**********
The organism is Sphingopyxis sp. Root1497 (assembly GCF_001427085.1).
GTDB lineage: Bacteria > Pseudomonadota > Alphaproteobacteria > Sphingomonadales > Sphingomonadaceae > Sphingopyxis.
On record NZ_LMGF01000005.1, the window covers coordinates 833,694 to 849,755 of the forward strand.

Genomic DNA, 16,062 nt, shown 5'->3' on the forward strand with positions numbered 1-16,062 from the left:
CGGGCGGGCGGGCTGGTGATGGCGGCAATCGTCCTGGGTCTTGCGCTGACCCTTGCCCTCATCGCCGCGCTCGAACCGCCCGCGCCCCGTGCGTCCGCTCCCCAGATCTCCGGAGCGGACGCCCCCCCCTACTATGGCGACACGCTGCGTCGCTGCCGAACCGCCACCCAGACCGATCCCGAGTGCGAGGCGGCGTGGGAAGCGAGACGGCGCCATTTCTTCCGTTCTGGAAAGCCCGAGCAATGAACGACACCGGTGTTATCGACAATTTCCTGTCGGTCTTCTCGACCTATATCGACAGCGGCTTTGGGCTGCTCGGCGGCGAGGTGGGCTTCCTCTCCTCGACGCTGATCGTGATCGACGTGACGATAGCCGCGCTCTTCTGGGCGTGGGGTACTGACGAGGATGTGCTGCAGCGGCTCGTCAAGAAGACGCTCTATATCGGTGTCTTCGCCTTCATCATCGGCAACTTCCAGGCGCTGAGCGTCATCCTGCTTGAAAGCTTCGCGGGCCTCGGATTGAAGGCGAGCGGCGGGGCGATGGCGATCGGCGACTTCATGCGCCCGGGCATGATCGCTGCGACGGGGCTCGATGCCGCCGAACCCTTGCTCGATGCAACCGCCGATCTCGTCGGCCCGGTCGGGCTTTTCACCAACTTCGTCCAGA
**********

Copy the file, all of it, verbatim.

The organism is Sphingopyxis sp. Root1497 (assembly GCF_001427085.1).
GTDB lineage: Bacteria > Pseudomonadota > Alphaproteobacteria > Sphingomonadales > Sphingomonadaceae > Sphingopyxis.
On record NZ_LMGF01000005.1, the window covers coordinates 833,694 to 849,755 of the forward strand.

Genomic DNA, 16,062 nt, shown 5'->3' on the forward strand with positions numbered 1-16,062 from the left:
CGGGCGGGCGGGCTGGTGATGGCGGCAATCGTCCTGGGTCTTGCGCTGACCCTTGCCCTCATCGCCGCGCTCGAACCGCCCGCGCCCCGTGCGTCCGCTCCCCAGATCTCCGGAGCGGACGCCCCCCCCTACTATGGCGACACGCTGCGTCGCTGCCGAACCGCCACCCAGACCGATCCCGAGTGCGAGGCGGCGTGGGAAGCGAGACGGCGCCATTTCTTCCGTTCTGGAAAGCCCGAGCAATGAACGACACCGGTGTTATCGACAATTTCCTGTCGGTCTTCTCGACCTATATCGACAGCGGCTTTGGGCTGCTCGGCGGCGAGGTGGGCTTCCTCTCCTCGACGCTGATCGTGATCGACGTGACGATAGCCGCGCTCTTCTGGGCGTGGGGTACTGACGAGGATGTGCTGCAGCGGCTCGTCAAGAAGACGCTCTATATCGGTGTCTTCGCCTTCATCATCGGCAACTTCCAGGCGCTGAGCGTCATCCTGCTTGAAAGCTTCGCGGGCCTCGGATTGAAGGCGAGCGGCGGGGCGATGGCGATCGGCGACTTCATGCGCCCGGGCATGATCGCTGCGACGGGGCTCGATGCCGCCGAACCCTTGCTCGATGCAACCGCCGATCTCGTCGGCCCGGTCGGGCTTTTCACCAACTTCGTCCAGA